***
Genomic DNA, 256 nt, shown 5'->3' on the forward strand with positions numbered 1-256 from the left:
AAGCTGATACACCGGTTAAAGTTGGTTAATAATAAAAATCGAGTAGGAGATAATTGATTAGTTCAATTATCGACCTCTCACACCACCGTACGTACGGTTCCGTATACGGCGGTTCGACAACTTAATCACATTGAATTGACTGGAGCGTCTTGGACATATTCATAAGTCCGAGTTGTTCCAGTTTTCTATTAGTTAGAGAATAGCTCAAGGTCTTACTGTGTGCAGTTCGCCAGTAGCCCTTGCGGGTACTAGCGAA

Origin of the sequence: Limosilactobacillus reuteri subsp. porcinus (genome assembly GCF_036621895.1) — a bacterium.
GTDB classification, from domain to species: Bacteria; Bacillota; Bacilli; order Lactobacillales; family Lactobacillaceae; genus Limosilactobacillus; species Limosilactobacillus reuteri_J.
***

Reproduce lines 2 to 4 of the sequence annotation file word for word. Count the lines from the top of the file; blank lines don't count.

AAGCTGATACACCGGTTAAAGTTGGTTAATAATAAAAATCGAGTAGGAGATAATTGATTAGTTCAATTATCGACCTCTCACACCACCGTACGTACGGTTCCGTATACGGCGGTTCGACAACTTAATCACATTGAATTGACTGGAGCGTCTTGGACATATTCATAAGTCCGAGTTGTTCCAGTTTTCTATTAGTTAGAGAATAGCTCAAGGTCTTACTGTGTGCAGTTCGCCAGTAGCCCTTGCGGGTACTAGCGAA

Origin of the sequence: Limosilactobacillus reuteri subsp. porcinus (genome assembly GCF_036621895.1) — a bacterium.
GTDB classification, from domain to species: Bacteria; Bacillota; Bacilli; order Lactobacillales; family Lactobacillaceae; genus Limosilactobacillus; species Limosilactobacillus reuteri_J.